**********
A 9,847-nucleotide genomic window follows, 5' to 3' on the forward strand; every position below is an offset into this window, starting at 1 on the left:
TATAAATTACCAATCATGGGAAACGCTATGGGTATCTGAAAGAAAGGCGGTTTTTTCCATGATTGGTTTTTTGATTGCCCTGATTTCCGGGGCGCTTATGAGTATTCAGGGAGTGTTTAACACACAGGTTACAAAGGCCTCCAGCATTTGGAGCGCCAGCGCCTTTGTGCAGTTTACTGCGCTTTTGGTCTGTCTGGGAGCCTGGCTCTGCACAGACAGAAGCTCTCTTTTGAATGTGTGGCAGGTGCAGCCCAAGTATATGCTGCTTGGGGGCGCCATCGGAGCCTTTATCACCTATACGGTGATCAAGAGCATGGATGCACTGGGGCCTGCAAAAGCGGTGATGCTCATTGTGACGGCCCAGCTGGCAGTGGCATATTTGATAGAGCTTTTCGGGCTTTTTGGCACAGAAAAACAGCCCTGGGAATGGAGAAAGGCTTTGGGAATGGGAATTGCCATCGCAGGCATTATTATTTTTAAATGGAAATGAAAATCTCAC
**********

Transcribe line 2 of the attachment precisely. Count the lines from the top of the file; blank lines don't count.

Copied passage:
TATAAATTACCAATCATGGGAAACGCTATGGGTATCTGAAAGAAAGGCGGTTTTTTCCATGATTGGTTTTTTGATTGCCCTGATTTCCGGGGCGCTTATGAGTATTCAGGGAGTGTTTAACACACAGGTTACAAAGGCCTCCAGCATTTGGAGCGCCAGCGCCTTTGTGCAGTTTACTGCGCTTTTGGTCTGTCTGGGAGCCTGGCTCTGCACAGACAGAAGCTCTCTTTTGAATGTGTGGCAGGTGCAGCCCAAGTATATGCTGCTTGGGGGCGCCATCGGAGCCTTTATCACCTATACGGTGATCAAGAGCATGGATGCACTGGGGCCTGCAAAAGCGGTGATGCTCATTGTGACGGCCCAGCTGGCAGTGGCATATTTGATAGAGCTTTTCGGGCTTTTTGGCACAGAAAAACAGCCCTGGGAATGGAGAAAGGCTTTGGGAATGGGAATTGCCATCGCAGGCATTATTATTTTTAAATGGAAATGAAAATCTCAC